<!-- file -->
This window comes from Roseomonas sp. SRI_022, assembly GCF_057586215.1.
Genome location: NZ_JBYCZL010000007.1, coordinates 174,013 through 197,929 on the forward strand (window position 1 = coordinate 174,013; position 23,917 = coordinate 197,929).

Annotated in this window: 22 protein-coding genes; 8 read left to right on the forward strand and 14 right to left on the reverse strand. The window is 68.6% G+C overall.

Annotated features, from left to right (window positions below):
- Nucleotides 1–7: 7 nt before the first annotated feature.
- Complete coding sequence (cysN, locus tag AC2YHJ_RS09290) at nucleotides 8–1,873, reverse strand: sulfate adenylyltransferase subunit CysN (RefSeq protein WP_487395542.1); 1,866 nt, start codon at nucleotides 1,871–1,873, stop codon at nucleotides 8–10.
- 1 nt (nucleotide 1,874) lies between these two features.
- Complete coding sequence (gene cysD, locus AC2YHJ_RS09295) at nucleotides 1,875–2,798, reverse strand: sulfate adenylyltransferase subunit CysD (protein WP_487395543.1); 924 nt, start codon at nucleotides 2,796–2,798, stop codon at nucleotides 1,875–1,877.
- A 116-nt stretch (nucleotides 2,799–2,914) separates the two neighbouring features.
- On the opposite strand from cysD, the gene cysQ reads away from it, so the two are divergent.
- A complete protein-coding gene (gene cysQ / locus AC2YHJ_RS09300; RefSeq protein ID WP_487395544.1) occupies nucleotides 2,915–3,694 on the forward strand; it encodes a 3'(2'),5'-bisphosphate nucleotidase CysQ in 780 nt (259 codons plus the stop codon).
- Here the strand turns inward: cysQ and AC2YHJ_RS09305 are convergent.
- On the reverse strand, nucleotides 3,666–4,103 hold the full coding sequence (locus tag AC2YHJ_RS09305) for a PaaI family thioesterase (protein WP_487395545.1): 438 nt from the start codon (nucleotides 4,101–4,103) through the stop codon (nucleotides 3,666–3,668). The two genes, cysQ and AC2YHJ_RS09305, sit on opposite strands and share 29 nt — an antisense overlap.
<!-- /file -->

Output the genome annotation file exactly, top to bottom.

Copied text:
This window comes from Roseomonas sp. SRI_022, assembly GCF_057586215.1.
Genome location: NZ_JBYCZL010000007.1, coordinates 174,013 through 197,929 on the forward strand (window position 1 = coordinate 174,013; position 23,917 = coordinate 197,929).

Annotated in this window: 22 protein-coding genes; 8 read left to right on the forward strand and 14 right to left on the reverse strand. The window is 68.6% G+C overall.

Annotated features, from left to right (window positions below):
- Nucleotides 1–7: 7 nt before the first annotated feature.
- Complete coding sequence (cysN, locus tag AC2YHJ_RS09290) at nucleotides 8–1,873, reverse strand: sulfate adenylyltransferase subunit CysN (RefSeq protein WP_487395542.1); 1,866 nt, start codon at nucleotides 1,871–1,873, stop codon at nucleotides 8–10.
- 1 nt (nucleotide 1,874) lies between these two features.
- Complete coding sequence (gene cysD, locus AC2YHJ_RS09295) at nucleotides 1,875–2,798, reverse strand: sulfate adenylyltransferase subunit CysD (protein WP_487395543.1); 924 nt, start codon at nucleotides 2,796–2,798, stop codon at nucleotides 1,875–1,877.
- A 116-nt stretch (nucleotides 2,799–2,914) separates the two neighbouring features.
- On the opposite strand from cysD, the gene cysQ reads away from it, so the two are divergent.
- A complete protein-coding gene (gene cysQ / locus AC2YHJ_RS09300; RefSeq protein ID WP_487395544.1) occupies nucleotides 2,915–3,694 on the forward strand; it encodes a 3'(2'),5'-bisphosphate nucleotidase CysQ in 780 nt (259 codons plus the stop codon).
- Here the strand turns inward: cysQ and AC2YHJ_RS09305 are convergent.
- On the reverse strand, nucleotides 3,666–4,103 hold the full coding sequence (locus tag AC2YHJ_RS09305) for a PaaI family thioesterase (protein WP_487395545.1): 438 nt from the start codon (nucleotides 4,101–4,103) through the stop codon (nucleotides 3,666–3,668). The two genes, cysQ and AC2YHJ_RS09305, sit on opposite strands and share 29 nt — an antisense overlap.